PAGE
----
Comitato Etico Indipendente del Policlinico Universitario di Udine, Udine, Italy

Comitato Etico per la Sperimentazione dell'A.O, Verona, Italy

Comité Ético de Investigación Clínica des Illes Balears, Illes Balears, Spain

Comité Ético de Investigación Clínica, Alicante, Spain

Comité Ético de Investigación Clínica, Madrid, Spain

Comité Ético de Investigación Clínica, Santa Cruz de Tenerife, Spain

Comité Ético Fundación Hospital de Alcorcón, Madrid, Spain

Comité Ético, Pamplona, Spain

Comité voor Medische Ethiek, Leuven, Belgium

Commissie Medische Ethiek - Akademisch Hospital VUB, Brussels, Belgium

Commissie voor Medische Ethiek ZNA/OCMW Antwerpen, Antwerpen, Belgium

Commission d'Ethique Brussels, Belgium

Community Memorial Hospital, Menomonee Falls, Wisconsin, USA

Concord Hospital Drug Committee & CRGH Human Research Ethics Committee, Australia

Copernicus Group IRB, Cary, NC, USA

Crescent City Institutional Review Board, New Orleans, LA, USA

Department of Clinical Investigation, Madigan Army Medical Center, Tacoma, WA, USA

Ethical Committee AZ St. Dimpna, Geel, Belgium

Ethics Committee of Fovársi Önkormányzat Bajcsy-Zsilinszky Hospital, Budapest, Hungary

Ethics Committee of Grof Eszterhazy Hospital, Papa, Hungary

Ethics Committee of the State Pharmacological Center of the Ministry of Healthcare, Kiev, Ukraine

Ethics Committee University Hospital Antwerpen, Edegem, Belgium

Ethics Committee within the Federal Department for Control over Quality, Efficacy and Safety of Pharmaceutical Products, Moscow, Russia

Ethics Committee, University of Cologne, Köln, Germany

Ethikkommission der Ärztekammer Berlin, Berlin, Germany

Ethikkommission der Ärztekammer Hamburg, Hamburg, Germany

Ethikkommission der Ärztekammer Nordrhein, Düsseldorf, Germany

Ethikkommission der Landesärztekammer Baden-Württemberg, Stuttgart, Germany

Ethik-Kommission des Universitätsklinikums Charité der Humbold-Universität zu Berlin,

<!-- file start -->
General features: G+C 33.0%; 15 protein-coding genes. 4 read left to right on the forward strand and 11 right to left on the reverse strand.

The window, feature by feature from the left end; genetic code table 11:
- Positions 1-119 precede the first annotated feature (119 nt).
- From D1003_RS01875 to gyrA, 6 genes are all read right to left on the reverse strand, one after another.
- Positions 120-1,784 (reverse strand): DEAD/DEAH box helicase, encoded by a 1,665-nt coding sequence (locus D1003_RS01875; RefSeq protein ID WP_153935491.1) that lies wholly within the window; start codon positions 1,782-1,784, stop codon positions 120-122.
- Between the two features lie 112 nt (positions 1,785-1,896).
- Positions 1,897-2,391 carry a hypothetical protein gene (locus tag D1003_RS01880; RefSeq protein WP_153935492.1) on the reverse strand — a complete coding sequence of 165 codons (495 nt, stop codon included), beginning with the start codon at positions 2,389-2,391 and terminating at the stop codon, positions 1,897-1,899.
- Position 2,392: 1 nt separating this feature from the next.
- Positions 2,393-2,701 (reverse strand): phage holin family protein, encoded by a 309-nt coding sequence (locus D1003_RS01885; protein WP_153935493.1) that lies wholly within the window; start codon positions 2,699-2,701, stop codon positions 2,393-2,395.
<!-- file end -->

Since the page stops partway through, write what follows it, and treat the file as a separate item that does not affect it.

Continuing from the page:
Ethisch Comité Heymans instituut UZ, Gent, Belgium

Eticka komise, Brno, Czech Republic

Eticka komise, Chomutov, Czech Republic

Eticka komise, Liberec, Czech Republic

Eticka komise, Olomouc, Czech Republic

Eticka komise, Plzen, Czech Republic

Etická komise, Praha, Czech Republic

Etická komise, Ústí nad Labem, Czech Republic

Evanston Northwestern Healthcare Research Institute Institutional Review Board, Evanston, IL, USA

Ewa Marcinowska-Suchowierska, MD Komisja.Bioetyczna, Warzawa, Poland

Forskningsetikskommittén Avd. Göteborg, Sweden

Forskningsetikskommittén Uppsala Universitet, Uppsala, Sweden

Graduate Hospital Institutional Review Board, Philadelphia, PA, USA

Greenville Hospital System Institutional Review Committee, Greenville, SC, USA

HCI Local Research Ethics Committee, Glasgow, UK

Health Sciences Committee Vanderbilt University Medical Center, Nashville, Tennessee, USA

Helsinki Committee, Beer Yaakov, Israel

Helsinki Committee, Hadera, Israel

Helsinki Committee, Haifa, Israel

Helsinki Committee, Jerusalem, Israel

Helsinki Committee, Rehovot, Israel

Helsinki Committee, Tel Aviv, Israel

Hôpital Robert Ballanger, Centre Daniel Eisenmann, Aulnay Sous Bois Cedex, France

Human Research Ethics Committee & Medical and Allied & Clinical Drugs Trials Committee, Nedlands, Western Australia, Australia

Huntingdon REC, Cambridge, UK

Jerzy Umiastowski, MD Komisja Bioetyczna przy, Gdynia, Poland

Karolinska Institutets Regionala Forskningsetikkommitté, Stockholm, Sweden

Komisja Bioetyczna przy Okręgowej Radzie Lekarskiej Wielkopolskiej Izby, Poznań, Poland

Komisja Bioetyczna, Szczecin, Poland

Local Ethics Committee of Fovársi Önkormányzat Uzsoki Utcai Hospital, Budapest, Hungary

LREC, London, UK

Medical Research Council Ethics Committee for Clinical Pharmacology, Budapest, Hungary

METC AZM, Maastricht, Netherlands

Ministry of Public Health of Ukraine Ethics Committee, Kiev, Ukraine